Kate Duncan Butler Wins 2013 Howard C. Schwab Memorial Essay Contest

Photograph: Kate Duncan ButlerKate Duncan Butler, '13, won first place in the 2013 Howard C. Schwab Memorial Essay Contest with her essay "Dramatic Leaps in the Right Direction: Protecting Physically Disabled Parents in Child Welfare Law."

Butler is the third Washburn Law student to win one of the top three prizes in the contest, joining the ranks of Kate Lynch, '92, and Lauren Douglass, '09.

The essay has been selected for publication in the Fall 2013 issue of Family Law Quarterly. Consideration for publication was one of the first-place prizes. Other first-place prizes included a cash prize, a one-year complimentary ABA Section of Family Law membership, and consideration of the essay's publication on the ABA Section of Family Law website.

The objective of the contest is to generate increased interest in the field of family law among all law students, and particularly the Law Student Division of the American Bar Association.

Butler was an intern at the Douglas County District Attorney's office, working their child in need of care docket, which she said inspired the essay.

"Basically, my essay discussed the interplay between the Americans with Disabilities Act (ADA), 'hidden' physical disabilities (i.e. those physical disabilities beyond blindness/deafness/being wheelchair bound) and the termination of parental rights stage of child welfare cases," Butler said. "In a nutshell, the paper discussed five things: (1) the general requirements of both child welfare law and the ADA when looking at parents with disabilities, (2) case law throughout the states dealing with whether the ADA applies to the termination of parental rights, (3) the pros and cons of raising an ADA argument when a parent-client is facing the termination of their parental rights, and (4) best practices for agencies and attorneys dealing with parents with disabilities. A number of states have case law that says you can't raise the ADA at the parental rights termination stage--which is the last step in the process, basically--and so the essay tried to weigh whether it's a good idea to try and how to protect parents beyond just raising the ADA as a last-ditch defense.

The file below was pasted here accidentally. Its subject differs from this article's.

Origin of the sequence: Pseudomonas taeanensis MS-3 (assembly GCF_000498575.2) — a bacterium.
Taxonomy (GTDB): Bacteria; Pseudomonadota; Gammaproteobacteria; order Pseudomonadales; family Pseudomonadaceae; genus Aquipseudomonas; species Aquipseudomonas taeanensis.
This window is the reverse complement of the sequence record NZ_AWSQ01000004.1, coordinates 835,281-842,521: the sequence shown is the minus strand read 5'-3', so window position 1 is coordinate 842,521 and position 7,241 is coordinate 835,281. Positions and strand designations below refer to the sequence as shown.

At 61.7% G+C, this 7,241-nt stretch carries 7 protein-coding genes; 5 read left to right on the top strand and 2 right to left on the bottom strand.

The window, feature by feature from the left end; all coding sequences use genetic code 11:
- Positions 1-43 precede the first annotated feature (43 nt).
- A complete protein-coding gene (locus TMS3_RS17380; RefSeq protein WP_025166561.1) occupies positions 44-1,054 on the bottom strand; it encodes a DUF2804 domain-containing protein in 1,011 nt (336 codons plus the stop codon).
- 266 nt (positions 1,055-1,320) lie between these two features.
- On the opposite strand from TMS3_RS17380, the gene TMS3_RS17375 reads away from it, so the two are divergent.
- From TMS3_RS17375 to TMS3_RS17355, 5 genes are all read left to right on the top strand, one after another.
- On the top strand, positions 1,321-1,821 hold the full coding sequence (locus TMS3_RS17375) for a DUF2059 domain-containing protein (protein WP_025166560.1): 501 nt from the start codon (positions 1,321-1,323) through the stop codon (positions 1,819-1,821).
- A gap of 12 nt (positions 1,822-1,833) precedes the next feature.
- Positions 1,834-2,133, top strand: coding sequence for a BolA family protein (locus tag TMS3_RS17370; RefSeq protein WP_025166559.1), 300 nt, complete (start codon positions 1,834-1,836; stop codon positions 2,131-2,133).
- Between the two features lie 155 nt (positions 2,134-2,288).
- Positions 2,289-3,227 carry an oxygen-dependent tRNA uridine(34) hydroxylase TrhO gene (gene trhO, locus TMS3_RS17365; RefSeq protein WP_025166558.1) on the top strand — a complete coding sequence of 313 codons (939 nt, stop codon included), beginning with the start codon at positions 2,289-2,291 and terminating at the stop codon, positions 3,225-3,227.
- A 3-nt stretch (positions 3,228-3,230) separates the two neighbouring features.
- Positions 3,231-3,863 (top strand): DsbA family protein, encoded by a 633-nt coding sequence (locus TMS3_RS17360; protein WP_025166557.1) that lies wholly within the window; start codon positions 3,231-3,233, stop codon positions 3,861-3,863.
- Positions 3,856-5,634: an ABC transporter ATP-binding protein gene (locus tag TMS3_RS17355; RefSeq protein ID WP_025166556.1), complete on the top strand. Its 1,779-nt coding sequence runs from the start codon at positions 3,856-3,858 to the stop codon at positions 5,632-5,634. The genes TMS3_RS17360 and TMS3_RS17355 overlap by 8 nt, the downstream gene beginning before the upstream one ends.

"If it wasn't for my experiences in LARW and on the Washburn Law Journal, I probably never would have gained the confidence to submit the paper in the first place. I was an English major (and English teacher) before coming to Washburn but I found the entire legal writing process daunting when I first came to law school. It wasn't until the LARW program and then further practicing my skills as a journal staff writer and then an editor that I really trusted my own legal writing and researching skills.

"I loved that Washburn Law put an emphasis on writing because I love writing--I write for fun as well as academically and at my job--and am always looking for ways to improve my writing skills. And since so much of a lawyer's work is done on paper, I think that's really important."

The annual contest is conducted by the ABA Section of Family Law and was established by the Toledo Bar Association and the Ohio Bar Foundation as a memorial to Howard C. Schwab. Schwab served as a president of the Toledo Bar Association and chairman of the Family Law Committee of the Ohio Bar Association. He was serving as chairman-elect of the Section of Family Law at the time of his death in 1969. More about the contest can be viewed at the American Bar Association website.